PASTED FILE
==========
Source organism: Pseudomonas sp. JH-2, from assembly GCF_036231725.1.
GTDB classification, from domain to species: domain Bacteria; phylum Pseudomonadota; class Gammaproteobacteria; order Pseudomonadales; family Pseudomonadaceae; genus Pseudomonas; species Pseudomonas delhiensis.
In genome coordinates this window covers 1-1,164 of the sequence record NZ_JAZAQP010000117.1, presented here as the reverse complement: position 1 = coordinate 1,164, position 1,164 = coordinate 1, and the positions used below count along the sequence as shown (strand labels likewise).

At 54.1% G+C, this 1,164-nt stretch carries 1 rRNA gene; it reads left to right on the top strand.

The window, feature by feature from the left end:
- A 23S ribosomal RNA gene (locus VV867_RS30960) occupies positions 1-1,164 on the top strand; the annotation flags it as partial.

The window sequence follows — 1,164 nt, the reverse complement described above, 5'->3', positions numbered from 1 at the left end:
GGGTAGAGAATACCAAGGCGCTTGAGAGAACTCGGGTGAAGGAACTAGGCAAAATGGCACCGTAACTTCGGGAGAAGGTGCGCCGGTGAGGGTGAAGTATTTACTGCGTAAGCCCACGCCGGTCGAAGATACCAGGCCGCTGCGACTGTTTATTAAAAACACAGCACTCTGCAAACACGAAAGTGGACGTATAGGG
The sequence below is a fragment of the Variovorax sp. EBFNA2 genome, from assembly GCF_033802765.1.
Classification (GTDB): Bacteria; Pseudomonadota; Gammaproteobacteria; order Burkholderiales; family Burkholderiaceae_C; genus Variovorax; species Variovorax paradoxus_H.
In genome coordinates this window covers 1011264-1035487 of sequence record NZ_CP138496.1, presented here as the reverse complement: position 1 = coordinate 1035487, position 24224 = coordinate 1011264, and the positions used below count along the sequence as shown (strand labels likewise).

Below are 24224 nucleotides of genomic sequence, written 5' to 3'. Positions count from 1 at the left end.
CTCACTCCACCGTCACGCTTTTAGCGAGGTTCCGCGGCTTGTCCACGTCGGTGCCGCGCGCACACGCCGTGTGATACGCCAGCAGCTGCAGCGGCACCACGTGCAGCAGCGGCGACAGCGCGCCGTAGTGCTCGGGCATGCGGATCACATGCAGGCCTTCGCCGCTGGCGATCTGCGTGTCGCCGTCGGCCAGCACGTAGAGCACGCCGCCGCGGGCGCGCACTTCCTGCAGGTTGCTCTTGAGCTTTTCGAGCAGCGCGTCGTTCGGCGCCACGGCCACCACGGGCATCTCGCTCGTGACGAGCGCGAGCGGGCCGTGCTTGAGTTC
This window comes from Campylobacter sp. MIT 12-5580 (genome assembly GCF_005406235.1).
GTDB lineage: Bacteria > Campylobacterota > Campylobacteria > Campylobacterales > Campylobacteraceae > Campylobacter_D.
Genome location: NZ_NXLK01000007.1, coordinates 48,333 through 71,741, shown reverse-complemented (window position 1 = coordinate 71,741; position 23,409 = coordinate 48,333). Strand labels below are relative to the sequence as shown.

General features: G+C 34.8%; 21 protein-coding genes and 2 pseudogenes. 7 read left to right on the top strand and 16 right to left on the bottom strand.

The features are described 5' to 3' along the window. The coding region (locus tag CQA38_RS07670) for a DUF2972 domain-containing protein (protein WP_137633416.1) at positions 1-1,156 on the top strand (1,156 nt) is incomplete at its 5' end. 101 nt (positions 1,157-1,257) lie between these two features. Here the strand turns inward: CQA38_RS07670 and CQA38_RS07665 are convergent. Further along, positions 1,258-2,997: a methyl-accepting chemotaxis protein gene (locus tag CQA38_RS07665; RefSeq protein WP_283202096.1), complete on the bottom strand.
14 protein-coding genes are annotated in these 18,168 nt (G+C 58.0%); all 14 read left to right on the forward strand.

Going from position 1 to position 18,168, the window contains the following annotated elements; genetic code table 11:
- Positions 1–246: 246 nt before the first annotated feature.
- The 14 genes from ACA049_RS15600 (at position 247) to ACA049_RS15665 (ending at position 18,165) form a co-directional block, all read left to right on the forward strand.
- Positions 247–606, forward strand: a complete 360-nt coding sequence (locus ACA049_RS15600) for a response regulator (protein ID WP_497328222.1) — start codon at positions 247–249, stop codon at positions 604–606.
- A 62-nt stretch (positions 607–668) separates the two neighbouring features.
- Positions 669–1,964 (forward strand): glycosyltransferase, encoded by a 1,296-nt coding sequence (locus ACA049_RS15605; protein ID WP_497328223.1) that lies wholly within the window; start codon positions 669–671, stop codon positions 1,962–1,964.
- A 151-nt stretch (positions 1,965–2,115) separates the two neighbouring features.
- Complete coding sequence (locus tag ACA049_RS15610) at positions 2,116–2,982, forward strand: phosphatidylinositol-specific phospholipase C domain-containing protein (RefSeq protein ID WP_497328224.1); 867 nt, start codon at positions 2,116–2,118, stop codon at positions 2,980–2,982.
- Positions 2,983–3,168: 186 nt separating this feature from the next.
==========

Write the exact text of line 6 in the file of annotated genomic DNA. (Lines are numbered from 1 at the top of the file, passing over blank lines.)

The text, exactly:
- A 23S ribosomal RNA gene (locus VV867_RS30960) occupies positions 1-1,164 on the top strand; the annotation flags it as partial.